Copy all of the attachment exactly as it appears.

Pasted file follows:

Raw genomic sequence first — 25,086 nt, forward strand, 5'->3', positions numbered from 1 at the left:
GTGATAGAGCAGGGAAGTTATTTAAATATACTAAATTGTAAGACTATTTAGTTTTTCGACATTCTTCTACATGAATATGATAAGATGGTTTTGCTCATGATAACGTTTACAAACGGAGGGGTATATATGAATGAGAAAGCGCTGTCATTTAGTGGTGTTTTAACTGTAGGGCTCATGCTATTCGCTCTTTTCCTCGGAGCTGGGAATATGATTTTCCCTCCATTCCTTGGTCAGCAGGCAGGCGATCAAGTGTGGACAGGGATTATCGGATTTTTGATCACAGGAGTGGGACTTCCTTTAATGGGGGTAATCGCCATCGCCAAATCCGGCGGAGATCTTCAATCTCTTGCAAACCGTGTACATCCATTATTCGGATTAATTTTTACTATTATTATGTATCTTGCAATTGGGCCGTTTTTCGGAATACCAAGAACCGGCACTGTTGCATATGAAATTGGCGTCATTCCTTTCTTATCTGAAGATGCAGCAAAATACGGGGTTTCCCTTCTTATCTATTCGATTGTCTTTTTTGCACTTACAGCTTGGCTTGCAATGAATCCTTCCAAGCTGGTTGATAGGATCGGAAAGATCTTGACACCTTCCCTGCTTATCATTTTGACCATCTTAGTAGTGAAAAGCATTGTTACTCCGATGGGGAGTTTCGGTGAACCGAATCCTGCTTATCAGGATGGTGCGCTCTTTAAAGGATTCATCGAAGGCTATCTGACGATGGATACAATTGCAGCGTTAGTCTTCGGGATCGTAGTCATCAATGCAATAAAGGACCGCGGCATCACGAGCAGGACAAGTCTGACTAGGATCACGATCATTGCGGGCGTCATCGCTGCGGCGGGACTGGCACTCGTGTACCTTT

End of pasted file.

Raw genomic sequence first — 25,086 nt, forward strand, 5'->3', positions numbered from 1 at the left:
GTGATAGAGCAGGGAAGTTATTTAAATATACTAAATTGTAAGACTATTTAGTTTTTCGACATTCTTCTACATGAATATGATAAGATGGTTTTGCTCATGATAACGTTTACAAACGGAGGGGTATATATGAATGAGAAAGCGCTGTCATTTAGTGGTGTTTTAACTGTAGGGCTCATGCTATTCGCTCTTTTCCTCGGAGCTGGGAATATGATTTTCCCTCCATTCCTTGGTCAGCAGGCAGGCGATCAAGTGTGGACAGGGATTATCGGATTTTTGATCACAGGAGTGGGACTTCCTTTAATGGGGGTAATCGCCATCGCCAAATCCGGCGGAGATCTTCAATCTCTTGCAAACCGTGTACATCCATTATTCGGATTAATTTTTACTATTATTATGTATCTTGCAATTGGGCCGTTTTTCGGAATACCAAGAACCGGCACTGTTGCATATGAAATTGGCGTCATTCCTTTCTTATCTGAAGATGCAGCAAAATACGGGGTTTCCCTTCTTATCTATTCGATTGTCTTTTTTGCACTTACAGCTTGGCTTGCAATGAATCCTTCCAAGCTGGTTGATAGGATCGGAAAGATCTTGACACCTTCCCTGCTTATCATTTTGACCATCTTAGTAGTGAAAAGCATTGTTACTCCGATGGGGAGTTTCGGTGAACCGAATCCTGCTTATCAGGATGGTGCGCTCTTTAAAGGATTCATCGAAGGCTATCTGACGATGGATACAATTGCAGCGTTAGTCTTCGGGATCGTAGTCATCAATGCAATAAAGGACCGCGGCATCACGAGCAGGACAAGTCTGACTAGGATCACGATCATTGCGGGCGTCATCGCTGCGGCGGGACTGGCACTCGTGTACCTTT